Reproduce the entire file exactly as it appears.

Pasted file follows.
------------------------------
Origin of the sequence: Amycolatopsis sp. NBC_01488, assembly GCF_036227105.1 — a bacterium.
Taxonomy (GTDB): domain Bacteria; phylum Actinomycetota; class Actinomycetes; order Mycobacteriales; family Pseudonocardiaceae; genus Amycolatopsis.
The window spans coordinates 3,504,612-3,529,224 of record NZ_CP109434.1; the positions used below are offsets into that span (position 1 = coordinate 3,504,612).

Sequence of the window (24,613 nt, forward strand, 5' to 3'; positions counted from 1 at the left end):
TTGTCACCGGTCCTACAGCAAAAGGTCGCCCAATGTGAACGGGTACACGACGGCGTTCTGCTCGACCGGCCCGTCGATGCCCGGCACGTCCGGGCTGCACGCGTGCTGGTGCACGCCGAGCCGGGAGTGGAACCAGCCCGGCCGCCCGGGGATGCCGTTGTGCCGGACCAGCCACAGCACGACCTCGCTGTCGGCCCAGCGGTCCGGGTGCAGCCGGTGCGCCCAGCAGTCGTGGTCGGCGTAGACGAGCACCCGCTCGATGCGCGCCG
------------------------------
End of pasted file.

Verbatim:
Origin of the sequence: Amycolatopsis sp. NBC_01488, assembly GCF_036227105.1 — a bacterium.
Taxonomy (GTDB): domain Bacteria; phylum Actinomycetota; class Actinomycetes; order Mycobacteriales; family Pseudonocardiaceae; genus Amycolatopsis.
The window spans coordinates 3,504,612-3,529,224 of record NZ_CP109434.1; the positions used below are offsets into that span (position 1 = coordinate 3,504,612).

Sequence of the window (24,613 nt, forward strand, 5' to 3'; positions counted from 1 at the left end):
TTGTCACCGGTCCTACAGCAAAAGGTCGCCCAATGTGAACGGGTACACGACGGCGTTCTGCTCGACCGGCCCGTCGATGCCCGGCACGTCCGGGCTGCACGCGTGCTGGTGCACGCCGAGCCGGGAGTGGAACCAGCCCGGCCGCCCGGGGATGCCGTTGTGCCGGACCAGCCACAGCACGACCTCGCTGTCGGCCCAGCGGTCCGGGTGCAGCCGGTGCGCCCAGCAGTCGTGGTCGGCGTAGACGAGCACCCGCTCGATGCGCGCCG